ACEGES

The ACEGES model (Computational Economics of the Global Energy System) is a decision-making tool for energy policy by means of controlled computational experiments. [1] The ACEGES tool is designed to be the foundation for large custom-purpose simulations of the global energy system. The ACEGES methodological framework, developed by Voudouris (2011) [2] by extending Voudouris (2010), [3] is based on the agent-based computational economics (ACE) paradigm. ACE is the computational study of economies modeled as evolving systems of autonomous interacting agents. [4] [5]

The ACEGES tool is written in Java and runs on Windows , Mac OS and Linux platforms. The ACEGES tool is based on:

  • The MASON library – a discrete-event
  • The R Project for Statistical Computing
  • The GAMLSS framework

It is important to clarify that while the ACEGES model builds on the available scholarly and policy literature, it does not strictly follow any existing approach.

History

The ACEGES project was conceived by Vlasios Voudouris (with contributions by Michael Jefferson). Voudouris is now an Affiliate Professor at the ESCP Europe . The first version of the ACEGES decision-support tool was written in 2010. The ACEGES models energy demand and supply of 218 countries. The ACEGES tool was the main output of the ACEGES Project . The overall aim of the ACEGES project was to develop, test and disseminate an agent-based computational laboratory for the systematic experimental study of the global energy system through Energy Scenarios. In particular, the ACEGES framework and prototype can be used to help leaders in government,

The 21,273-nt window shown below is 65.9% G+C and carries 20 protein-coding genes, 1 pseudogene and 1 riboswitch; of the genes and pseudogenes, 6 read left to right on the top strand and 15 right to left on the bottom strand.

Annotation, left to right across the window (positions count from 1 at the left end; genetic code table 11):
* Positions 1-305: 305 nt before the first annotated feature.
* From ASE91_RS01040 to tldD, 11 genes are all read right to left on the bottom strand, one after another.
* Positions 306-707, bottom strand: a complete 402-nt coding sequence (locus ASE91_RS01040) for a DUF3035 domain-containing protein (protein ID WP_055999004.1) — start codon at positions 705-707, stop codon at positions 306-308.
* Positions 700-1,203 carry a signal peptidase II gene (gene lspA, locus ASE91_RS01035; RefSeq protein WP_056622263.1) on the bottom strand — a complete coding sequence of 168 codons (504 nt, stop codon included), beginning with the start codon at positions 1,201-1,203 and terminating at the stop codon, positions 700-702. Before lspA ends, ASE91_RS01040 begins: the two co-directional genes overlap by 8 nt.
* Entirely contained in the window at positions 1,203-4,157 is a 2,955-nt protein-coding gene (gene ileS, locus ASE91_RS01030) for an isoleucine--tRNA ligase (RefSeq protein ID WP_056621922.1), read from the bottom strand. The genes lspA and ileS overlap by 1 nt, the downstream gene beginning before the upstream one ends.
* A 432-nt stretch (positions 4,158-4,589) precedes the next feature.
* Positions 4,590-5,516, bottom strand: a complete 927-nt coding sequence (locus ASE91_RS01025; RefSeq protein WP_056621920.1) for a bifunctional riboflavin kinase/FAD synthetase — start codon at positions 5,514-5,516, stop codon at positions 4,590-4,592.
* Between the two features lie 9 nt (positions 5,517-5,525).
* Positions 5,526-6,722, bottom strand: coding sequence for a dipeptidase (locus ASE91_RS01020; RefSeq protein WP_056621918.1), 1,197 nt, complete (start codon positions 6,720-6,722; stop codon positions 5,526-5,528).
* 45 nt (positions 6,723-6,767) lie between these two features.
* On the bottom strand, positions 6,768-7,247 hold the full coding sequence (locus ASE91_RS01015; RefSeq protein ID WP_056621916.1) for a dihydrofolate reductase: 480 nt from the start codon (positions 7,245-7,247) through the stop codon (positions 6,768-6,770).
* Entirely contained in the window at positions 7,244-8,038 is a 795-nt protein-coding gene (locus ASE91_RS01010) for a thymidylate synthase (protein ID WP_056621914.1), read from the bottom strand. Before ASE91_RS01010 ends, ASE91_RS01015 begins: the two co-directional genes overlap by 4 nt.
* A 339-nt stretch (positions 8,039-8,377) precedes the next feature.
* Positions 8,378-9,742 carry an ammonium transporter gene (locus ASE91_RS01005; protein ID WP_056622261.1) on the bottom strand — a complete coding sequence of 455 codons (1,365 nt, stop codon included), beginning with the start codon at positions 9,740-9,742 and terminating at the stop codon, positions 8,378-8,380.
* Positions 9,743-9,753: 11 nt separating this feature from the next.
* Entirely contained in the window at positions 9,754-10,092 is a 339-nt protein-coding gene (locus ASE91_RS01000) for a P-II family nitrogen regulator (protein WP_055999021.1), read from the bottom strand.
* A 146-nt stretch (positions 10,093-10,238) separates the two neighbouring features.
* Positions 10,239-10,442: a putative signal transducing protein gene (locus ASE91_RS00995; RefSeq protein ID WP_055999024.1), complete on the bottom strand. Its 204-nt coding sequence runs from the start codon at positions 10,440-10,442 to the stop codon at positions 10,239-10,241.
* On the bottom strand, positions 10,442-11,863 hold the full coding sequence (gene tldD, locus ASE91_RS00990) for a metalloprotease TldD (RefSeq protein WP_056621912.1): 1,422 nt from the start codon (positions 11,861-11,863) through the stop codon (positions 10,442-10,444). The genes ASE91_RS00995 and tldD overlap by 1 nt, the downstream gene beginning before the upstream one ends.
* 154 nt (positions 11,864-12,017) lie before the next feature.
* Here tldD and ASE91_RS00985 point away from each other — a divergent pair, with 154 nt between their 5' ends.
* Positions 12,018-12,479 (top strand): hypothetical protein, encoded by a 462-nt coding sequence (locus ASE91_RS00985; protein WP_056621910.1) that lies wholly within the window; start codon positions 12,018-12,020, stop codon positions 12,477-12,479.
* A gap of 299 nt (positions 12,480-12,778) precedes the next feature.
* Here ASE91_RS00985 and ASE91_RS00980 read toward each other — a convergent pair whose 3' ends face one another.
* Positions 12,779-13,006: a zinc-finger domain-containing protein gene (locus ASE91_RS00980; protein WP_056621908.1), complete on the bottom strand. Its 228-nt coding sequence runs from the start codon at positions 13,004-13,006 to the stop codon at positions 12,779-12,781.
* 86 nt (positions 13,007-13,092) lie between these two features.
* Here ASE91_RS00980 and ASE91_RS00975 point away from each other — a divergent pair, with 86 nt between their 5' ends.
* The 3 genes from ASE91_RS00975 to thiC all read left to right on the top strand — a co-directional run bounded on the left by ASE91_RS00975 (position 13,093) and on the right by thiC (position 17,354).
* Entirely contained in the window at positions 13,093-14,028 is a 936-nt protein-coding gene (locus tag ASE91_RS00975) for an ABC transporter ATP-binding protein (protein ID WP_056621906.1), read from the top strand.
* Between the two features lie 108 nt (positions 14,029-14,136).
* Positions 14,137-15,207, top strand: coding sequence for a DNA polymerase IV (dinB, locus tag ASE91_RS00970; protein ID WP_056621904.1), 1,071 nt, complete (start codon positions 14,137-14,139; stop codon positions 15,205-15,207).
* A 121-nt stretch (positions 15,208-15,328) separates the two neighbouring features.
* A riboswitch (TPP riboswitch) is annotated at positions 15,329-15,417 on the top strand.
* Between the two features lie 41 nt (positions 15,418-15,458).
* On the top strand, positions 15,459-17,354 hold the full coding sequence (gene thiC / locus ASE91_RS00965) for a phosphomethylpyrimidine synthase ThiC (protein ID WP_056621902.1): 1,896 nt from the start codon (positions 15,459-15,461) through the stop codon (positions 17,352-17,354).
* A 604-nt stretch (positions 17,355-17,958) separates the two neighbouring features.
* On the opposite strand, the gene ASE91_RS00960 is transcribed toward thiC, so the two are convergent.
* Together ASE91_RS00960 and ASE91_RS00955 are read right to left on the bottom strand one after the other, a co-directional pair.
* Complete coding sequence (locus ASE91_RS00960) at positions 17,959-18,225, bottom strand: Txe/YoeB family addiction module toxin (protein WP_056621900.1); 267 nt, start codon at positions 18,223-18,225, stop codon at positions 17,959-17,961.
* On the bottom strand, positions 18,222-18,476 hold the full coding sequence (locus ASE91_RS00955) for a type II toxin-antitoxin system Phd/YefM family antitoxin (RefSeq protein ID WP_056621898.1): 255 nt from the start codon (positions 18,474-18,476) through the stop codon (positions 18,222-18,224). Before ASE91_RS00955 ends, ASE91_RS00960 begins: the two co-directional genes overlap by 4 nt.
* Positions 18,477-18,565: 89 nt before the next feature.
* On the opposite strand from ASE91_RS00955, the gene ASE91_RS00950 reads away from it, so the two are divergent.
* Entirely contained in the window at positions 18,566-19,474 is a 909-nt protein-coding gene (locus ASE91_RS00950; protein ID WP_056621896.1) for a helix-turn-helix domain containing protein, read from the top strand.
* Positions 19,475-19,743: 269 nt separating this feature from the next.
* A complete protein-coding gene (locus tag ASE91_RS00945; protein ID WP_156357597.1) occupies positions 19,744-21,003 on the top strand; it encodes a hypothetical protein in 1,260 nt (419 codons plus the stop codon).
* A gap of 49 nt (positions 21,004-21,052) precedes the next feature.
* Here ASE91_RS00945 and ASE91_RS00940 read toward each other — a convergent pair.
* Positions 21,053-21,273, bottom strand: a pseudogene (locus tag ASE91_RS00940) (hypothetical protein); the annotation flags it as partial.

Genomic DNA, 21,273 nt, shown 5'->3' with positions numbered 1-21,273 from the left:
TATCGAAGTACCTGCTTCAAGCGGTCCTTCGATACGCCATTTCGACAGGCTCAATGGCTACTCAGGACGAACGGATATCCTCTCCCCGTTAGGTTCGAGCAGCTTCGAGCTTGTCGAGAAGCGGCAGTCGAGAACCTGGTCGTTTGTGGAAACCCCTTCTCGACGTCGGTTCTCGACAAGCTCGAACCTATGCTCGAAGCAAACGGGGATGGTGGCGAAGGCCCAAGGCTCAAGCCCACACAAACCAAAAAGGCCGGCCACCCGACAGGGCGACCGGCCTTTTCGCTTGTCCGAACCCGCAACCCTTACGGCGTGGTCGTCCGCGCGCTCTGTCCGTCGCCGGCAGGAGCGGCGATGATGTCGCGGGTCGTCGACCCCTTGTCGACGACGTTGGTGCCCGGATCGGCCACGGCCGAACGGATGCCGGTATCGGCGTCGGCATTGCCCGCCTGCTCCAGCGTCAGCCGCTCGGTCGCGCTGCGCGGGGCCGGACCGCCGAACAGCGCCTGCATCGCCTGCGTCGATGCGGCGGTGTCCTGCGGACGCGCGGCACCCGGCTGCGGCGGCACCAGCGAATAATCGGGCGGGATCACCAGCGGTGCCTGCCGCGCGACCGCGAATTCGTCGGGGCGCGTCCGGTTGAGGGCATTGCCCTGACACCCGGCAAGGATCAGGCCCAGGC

Demonstrations

The ACEGES tool has been used, for example, to test the peak oil theory and to develop the plausible scenarios of conventional oil production by means of demonstration at:

  • 4th International Conference on Computational and Financial Econometrics, University of London & London School of Economics , 2010
  • 16th International Conference on Computing in Economics and Finance, Society for Computational Economics , 2010
  • Università Bocconi , 2010
  • UCL Energy Institute , 2011
  • Moscow State University , 2011
  • UK Energy Day: Sustainable Supply – An energy dans le day EU Sustainable Energy Europe Week supported by the Intelligent Energy Europe , 2011
  • Energy and Climate Change Select Committee (Westminster System) , UK Parliament – The UK’s Energy Supply: security or independence? Link , 2011

Details about the ACEGES decision-support tool (including supporting documentation) are available from ABM Analytics .

References

  1. Jump up^ Voudouris, V., Stasinopoulos, D., Rigby, R. and Di Maio, C., (2011), “The ACEGES Laboratory for Energy Policy: Exploring the Production of Crude Oil”, Energy Policy. Available from:Link
  2. Jump up^ Voudouris, V. (2011), “Towards a conceptual synthesis of dynamic and geospatial models: the fusing agent-based and Object – Field models”, Environment and Planning B: Planning and Design 38 (1) 95-114Link
  3. Jump up^ Voudouris, V. (2010), “Towards a unifying formalization of geographic representation: The Object-Field model with uncertainty and semantics”, International Journal of Geographical Information Science, Vol. 24, No. 12, p. 1811-1828Link
  4. Jump up^ Tesfatsion, L., 2006. Handbook of Computational Economics Volume 2: Agent-Based Computational Economics. Elsevier, Amsterdam, Ch. Agent-based Computational Economics: A constructive approach to economic theory.
  5. Jump up^ Tesfatsion, L and Judd, K. (2006), Handbook of Computational Economics, Volume 2: Agent-Based Computational Economics, North Holland

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